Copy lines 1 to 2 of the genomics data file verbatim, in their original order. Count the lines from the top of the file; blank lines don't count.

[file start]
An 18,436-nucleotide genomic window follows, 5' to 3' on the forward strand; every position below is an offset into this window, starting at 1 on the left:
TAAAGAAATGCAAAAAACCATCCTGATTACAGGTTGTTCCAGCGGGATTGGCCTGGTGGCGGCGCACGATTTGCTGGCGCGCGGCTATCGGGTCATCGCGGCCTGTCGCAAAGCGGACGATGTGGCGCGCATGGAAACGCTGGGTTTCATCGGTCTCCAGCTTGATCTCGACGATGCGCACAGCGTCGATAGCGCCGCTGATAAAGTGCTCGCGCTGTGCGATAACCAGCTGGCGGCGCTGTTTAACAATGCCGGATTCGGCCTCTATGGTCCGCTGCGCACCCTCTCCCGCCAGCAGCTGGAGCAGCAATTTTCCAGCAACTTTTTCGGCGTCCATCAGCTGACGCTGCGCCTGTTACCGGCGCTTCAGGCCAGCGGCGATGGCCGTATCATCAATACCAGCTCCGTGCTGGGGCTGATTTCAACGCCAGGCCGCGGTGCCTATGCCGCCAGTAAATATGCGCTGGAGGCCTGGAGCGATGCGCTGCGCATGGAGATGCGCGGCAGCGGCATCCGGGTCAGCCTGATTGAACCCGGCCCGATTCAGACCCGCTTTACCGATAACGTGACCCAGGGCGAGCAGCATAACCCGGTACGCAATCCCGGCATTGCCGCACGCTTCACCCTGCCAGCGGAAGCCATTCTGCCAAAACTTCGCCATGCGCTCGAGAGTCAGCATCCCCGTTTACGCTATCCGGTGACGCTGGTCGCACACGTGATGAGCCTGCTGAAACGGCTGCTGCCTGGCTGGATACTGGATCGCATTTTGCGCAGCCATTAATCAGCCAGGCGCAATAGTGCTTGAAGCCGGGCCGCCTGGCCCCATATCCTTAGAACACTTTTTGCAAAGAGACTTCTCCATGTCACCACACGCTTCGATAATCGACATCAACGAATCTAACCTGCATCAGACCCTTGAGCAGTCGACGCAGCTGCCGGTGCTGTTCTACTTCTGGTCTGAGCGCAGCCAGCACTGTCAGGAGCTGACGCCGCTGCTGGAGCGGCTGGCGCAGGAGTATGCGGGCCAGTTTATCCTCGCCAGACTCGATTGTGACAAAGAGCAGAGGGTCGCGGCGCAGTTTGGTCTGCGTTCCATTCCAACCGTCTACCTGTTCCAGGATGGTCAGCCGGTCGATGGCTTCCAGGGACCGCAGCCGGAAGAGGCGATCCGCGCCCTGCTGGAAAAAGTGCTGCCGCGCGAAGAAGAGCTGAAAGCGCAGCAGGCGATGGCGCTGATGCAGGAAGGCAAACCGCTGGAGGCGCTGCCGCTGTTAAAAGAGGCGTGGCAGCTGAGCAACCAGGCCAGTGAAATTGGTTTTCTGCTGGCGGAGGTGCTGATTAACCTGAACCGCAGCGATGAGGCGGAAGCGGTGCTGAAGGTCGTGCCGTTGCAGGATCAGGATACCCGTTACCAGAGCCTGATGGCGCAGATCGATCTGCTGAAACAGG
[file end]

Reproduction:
An 18,436-nucleotide genomic window follows, 5' to 3' on the forward strand; every position below is an offset into this window, starting at 1 on the left:
TAAAGAAATGCAAAAAACCATCCTGATTACAGGTTGTTCCAGCGGGATTGGCCTGGTGGCGGCGCACGATTTGCTGGCGCGCGGCTATCGGGTCATCGCGGCCTGTCGCAAAGCGGACGATGTGGCGCGCATGGAAACGCTGGGTTTCATCGGTCTCCAGCTTGATCTCGACGATGCGCACAGCGTCGATAGCGCCGCTGATAAAGTGCTCGCGCTGTGCGATAACCAGCTGGCGGCGCTGTTTAACAATGCCGGATTCGGCCTCTATGGTCCGCTGCGCACCCTCTCCCGCCAGCAGCTGGAGCAGCAATTTTCCAGCAACTTTTTCGGCGTCCATCAGCTGACGCTGCGCCTGTTACCGGCGCTTCAGGCCAGCGGCGATGGCCGTATCATCAATACCAGCTCCGTGCTGGGGCTGATTTCAACGCCAGGCCGCGGTGCCTATGCCGCCAGTAAATATGCGCTGGAGGCCTGGAGCGATGCGCTGCGCATGGAGATGCGCGGCAGCGGCATCCGGGTCAGCCTGATTGAACCCGGCCCGATTCAGACCCGCTTTACCGATAACGTGACCCAGGGCGAGCAGCATAACCCGGTACGCAATCCCGGCATTGCCGCACGCTTCACCCTGCCAGCGGAAGCCATTCTGCCAAAACTTCGCCATGCGCTCGAGAGTCAGCATCCCCGTTTACGCTATCCGGTGACGCTGGTCGCACACGTGATGAGCCTGCTGAAACGGCTGCTGCCTGGCTGGATACTGGATCGCATTTTGCGCAGCCATTAATCAGCCAGGCGCAATAGTGCTTGAAGCCGGGCCGCCTGGCCCCATATCCTTAGAACACTTTTTGCAAAGAGACTTCTCCATGTCACCACACGCTTCGATAATCGACATCAACGAATCTAACCTGCATCAGACCCTTGAGCAGTCGACGCAGCTGCCGGTGCTGTTCTACTTCTGGTCTGAGCGCAGCCAGCACTGTCAGGAGCTGACGCCGCTGCTGGAGCGGCTGGCGCAGGAGTATGCGGGCCAGTTTATCCTCGCCAGACTCGATTGTGACAAAGAGCAGAGGGTCGCGGCGCAGTTTGGTCTGCGTTCCATTCCAACCGTCTACCTGTTCCAGGATGGTCAGCCGGTCGATGGCTTCCAGGGACCGCAGCCGGAAGAGGCGATCCGCGCCCTGCTGGAAAAAGTGCTGCCGCGCGAAGAAGAGCTGAAAGCGCAGCAGGCGATGGCGCTGATGCAGGAAGGCAAACCGCTGGAGGCGCTGCCGCTGTTAAAAGAGGCGTGGCAGCTGAGCAACCAGGCCAGTGAAATTGGTTTTCTGCTGGCGGAGGTGCTGATTAACCTGAACCGCAGCGATGAGGCGGAAGCGGTGCTGAAGGTCGTGCCGTTGCAGGATCAGGATACCCGTTACCAGAGCCTGATGGCGCAGATCGATCTGCTGAAACAGG